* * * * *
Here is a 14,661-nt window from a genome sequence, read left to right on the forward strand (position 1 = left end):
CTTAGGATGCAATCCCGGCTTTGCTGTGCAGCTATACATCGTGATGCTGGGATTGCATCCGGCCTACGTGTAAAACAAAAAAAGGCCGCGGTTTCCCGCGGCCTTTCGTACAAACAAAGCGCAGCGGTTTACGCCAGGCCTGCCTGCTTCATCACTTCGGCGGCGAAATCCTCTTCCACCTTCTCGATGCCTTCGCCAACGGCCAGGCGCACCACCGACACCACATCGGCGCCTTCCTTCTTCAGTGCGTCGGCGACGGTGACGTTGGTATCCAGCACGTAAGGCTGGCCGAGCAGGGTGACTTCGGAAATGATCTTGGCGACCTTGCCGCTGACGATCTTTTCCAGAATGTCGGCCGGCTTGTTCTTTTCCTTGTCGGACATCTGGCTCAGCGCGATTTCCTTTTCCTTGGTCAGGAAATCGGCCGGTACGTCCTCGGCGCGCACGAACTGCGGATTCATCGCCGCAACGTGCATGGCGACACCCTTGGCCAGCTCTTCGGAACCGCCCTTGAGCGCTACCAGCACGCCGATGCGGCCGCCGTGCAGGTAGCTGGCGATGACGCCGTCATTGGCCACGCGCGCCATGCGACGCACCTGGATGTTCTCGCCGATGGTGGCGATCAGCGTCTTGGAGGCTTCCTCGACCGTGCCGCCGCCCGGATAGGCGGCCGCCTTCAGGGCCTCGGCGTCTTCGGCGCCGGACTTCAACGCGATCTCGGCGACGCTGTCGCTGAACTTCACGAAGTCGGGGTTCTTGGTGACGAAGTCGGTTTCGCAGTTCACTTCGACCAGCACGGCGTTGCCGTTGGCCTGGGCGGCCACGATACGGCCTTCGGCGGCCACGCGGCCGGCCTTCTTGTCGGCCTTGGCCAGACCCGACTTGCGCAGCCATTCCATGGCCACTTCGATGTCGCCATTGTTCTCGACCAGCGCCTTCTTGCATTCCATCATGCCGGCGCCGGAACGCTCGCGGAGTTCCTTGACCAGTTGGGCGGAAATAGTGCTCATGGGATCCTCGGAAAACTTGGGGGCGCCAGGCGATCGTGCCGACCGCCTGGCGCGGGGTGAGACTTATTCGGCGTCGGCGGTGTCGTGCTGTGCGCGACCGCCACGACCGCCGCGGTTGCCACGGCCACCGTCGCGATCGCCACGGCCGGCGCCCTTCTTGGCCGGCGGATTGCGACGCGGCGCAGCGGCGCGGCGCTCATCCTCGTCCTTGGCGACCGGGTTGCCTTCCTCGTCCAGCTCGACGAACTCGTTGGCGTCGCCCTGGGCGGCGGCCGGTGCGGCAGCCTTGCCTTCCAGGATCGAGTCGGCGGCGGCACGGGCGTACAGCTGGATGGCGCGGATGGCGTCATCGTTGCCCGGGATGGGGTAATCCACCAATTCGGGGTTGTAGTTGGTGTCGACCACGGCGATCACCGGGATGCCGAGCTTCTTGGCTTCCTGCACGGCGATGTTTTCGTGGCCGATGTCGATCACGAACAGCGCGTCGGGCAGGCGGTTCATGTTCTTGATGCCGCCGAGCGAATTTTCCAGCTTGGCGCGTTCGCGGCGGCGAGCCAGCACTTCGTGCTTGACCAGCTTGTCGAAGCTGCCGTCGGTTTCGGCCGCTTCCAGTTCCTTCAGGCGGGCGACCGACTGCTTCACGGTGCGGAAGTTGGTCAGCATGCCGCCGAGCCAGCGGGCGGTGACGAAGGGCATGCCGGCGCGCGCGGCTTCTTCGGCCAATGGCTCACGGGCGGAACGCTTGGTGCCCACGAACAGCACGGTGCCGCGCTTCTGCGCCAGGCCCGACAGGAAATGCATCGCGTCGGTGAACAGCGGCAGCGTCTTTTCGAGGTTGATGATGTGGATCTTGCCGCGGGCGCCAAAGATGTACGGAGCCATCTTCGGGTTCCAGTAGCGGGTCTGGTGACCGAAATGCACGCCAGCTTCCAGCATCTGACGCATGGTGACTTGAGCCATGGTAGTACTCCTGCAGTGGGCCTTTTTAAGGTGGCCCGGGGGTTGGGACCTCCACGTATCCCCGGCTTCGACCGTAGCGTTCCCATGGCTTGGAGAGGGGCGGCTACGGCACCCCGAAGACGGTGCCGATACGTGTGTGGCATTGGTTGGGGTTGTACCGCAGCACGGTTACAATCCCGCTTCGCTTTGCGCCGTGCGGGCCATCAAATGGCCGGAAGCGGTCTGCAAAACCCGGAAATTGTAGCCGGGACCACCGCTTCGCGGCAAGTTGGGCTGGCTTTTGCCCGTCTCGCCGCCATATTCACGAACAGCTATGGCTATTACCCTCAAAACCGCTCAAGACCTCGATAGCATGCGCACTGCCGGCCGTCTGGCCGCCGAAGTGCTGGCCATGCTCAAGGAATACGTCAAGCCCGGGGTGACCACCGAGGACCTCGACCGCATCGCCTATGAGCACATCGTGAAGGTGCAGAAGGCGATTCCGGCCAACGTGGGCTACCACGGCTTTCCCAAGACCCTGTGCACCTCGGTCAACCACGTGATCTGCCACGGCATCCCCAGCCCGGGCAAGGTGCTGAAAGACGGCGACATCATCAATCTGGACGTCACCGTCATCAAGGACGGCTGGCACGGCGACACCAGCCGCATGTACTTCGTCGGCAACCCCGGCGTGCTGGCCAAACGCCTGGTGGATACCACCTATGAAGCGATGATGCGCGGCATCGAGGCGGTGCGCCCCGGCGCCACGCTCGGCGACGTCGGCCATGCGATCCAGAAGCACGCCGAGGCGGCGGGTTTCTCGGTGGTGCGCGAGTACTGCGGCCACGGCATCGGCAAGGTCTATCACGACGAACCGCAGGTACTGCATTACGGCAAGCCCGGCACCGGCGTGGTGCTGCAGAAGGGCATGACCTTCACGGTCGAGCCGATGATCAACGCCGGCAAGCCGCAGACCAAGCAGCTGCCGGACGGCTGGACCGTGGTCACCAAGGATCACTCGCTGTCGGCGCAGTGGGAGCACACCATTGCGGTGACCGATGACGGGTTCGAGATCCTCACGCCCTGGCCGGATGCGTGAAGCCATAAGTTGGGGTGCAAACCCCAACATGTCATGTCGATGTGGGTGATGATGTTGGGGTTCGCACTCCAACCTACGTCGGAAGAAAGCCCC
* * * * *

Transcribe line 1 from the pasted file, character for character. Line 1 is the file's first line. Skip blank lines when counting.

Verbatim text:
Here is a 14,661-nt window from a genome sequence, read left to right on the forward strand (position 1 = left end):